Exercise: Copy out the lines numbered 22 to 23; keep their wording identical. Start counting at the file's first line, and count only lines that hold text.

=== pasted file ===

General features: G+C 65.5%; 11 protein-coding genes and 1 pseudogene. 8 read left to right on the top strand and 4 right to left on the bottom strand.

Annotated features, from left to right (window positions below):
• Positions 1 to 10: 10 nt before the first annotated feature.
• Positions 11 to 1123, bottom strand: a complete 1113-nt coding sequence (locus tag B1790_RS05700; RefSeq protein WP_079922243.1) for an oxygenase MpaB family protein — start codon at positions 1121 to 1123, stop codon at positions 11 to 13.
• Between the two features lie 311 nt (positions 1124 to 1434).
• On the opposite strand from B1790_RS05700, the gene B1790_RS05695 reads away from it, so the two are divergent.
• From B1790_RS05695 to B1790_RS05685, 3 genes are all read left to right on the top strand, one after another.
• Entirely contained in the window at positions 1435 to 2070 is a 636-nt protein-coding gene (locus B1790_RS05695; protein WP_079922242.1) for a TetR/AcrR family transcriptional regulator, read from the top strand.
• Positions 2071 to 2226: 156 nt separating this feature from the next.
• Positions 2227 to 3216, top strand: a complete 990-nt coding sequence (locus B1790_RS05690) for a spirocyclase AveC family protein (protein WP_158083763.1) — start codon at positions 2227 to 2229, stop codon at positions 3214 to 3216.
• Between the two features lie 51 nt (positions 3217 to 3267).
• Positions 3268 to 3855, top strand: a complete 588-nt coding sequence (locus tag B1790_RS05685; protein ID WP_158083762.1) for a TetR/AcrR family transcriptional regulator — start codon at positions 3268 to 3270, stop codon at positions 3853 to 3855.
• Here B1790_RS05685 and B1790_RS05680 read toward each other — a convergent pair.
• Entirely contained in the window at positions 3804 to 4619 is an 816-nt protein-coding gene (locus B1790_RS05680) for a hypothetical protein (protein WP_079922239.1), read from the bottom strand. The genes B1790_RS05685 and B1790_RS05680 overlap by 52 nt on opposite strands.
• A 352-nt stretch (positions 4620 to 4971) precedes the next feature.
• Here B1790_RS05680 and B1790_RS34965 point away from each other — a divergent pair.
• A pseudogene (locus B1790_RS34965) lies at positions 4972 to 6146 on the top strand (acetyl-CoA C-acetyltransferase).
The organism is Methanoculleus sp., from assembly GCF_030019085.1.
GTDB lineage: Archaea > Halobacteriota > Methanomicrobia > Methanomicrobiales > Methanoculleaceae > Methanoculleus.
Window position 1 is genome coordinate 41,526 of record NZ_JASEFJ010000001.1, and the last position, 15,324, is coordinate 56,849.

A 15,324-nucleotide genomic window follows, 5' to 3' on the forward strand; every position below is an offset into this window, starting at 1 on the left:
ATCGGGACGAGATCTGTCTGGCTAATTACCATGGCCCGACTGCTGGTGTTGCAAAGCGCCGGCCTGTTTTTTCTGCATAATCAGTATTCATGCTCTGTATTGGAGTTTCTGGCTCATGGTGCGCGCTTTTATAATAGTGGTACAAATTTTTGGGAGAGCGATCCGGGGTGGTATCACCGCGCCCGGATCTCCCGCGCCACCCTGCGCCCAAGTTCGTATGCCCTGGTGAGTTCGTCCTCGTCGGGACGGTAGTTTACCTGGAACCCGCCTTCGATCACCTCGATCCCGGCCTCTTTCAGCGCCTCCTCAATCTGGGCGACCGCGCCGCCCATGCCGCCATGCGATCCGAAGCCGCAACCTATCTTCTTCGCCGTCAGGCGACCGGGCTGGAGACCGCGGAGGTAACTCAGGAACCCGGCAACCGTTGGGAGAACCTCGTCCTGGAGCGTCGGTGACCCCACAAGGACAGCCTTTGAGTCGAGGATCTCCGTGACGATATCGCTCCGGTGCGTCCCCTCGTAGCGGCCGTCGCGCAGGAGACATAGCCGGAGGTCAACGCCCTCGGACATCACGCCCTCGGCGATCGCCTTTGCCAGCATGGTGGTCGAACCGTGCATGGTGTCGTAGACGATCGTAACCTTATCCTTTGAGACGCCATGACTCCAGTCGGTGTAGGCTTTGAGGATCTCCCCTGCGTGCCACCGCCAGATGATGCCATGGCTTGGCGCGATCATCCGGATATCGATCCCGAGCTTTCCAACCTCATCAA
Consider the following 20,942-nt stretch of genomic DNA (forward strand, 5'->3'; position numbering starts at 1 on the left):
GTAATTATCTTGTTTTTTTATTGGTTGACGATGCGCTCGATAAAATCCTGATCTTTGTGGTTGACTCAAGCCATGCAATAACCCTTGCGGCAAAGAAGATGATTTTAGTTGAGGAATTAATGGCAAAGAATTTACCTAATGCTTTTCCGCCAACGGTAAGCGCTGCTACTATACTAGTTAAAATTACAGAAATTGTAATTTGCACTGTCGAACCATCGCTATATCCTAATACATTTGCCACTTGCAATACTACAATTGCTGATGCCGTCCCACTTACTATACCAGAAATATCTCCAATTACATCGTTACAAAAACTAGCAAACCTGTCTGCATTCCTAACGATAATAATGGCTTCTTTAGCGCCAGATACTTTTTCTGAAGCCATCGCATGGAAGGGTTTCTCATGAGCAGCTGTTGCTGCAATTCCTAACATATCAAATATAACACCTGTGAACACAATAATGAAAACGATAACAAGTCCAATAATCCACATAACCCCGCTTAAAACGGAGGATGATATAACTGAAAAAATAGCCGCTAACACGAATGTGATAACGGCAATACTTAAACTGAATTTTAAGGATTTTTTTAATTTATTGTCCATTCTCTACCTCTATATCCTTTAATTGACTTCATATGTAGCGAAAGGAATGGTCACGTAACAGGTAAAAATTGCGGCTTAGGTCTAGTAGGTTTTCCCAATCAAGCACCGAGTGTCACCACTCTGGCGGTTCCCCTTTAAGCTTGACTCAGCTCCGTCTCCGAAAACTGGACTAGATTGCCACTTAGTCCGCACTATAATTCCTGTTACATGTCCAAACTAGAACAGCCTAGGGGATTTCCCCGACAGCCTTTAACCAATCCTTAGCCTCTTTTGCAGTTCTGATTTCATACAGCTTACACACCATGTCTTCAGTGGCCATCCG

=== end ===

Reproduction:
ATCGGGACGAGATCTGTCTGGCTAATTACCATGGCCCGACTGCTGGTGTTGCAAAGCGCCGGCCTGTTTTTTCTGCATAATCAGTATTCATGCTCTGTATTGGAGTTTCTGGCTCATGGTGCGCGCTTTTATAATAGTGGTACAAATTTTTGGGAGAGCGATCCGGGGTGGTATCACCGCGCCCGGATCTCCCGCGCCACCCTGCGCCCAAGTTCGTATGCCCTGGTGAGTTCGTCCTCGTCGGGACGGTAGTTTACCTGGAACCCGCCTTCGATCACCTCGATCCCGGCCTCTTTCAGCGCCTCCTCAATCTGGGCGACCGCGCCGCCCATGCCGCCATGCGATCCGAAGCCGCAACCTATCTTCTTCGCCGTCAGGCGACCGGGCTGGAGACCGCGGAGGTAACTCAGGAACCCGGCAACCGTTGGGAGAACCTCGTCCTGGAGCGTCGGTGACCCCACAAGGACAGCCTTTGAGTCGAGGATCTCCGTGACGATATCGCTCCGGTGCGTCCCCTCGTAGCGGCCGTCGCGCAGGAGACATAGCCGGAGGTCAACGCCCTCGGACATCACGCCCTCGGCGATCGCCTTTGCCAGCATGGTGGTCGAACCGTGCATGGTGTCGTAGACGATCGTAACCTTATCCTTTGAGACGCCATGACTCCAGTCGGTGTAGGCTTTGAGGATCTCCCCTGCGTGCCACCGCCAGATGATGCCATGGCTTGGCGCGATCATCCGGATATCGATCCCGAGCTTTCCAACCTCATCAA
Consider the following 20,942-nt stretch of genomic DNA (forward strand, 5'->3'; position numbering starts at 1 on the left):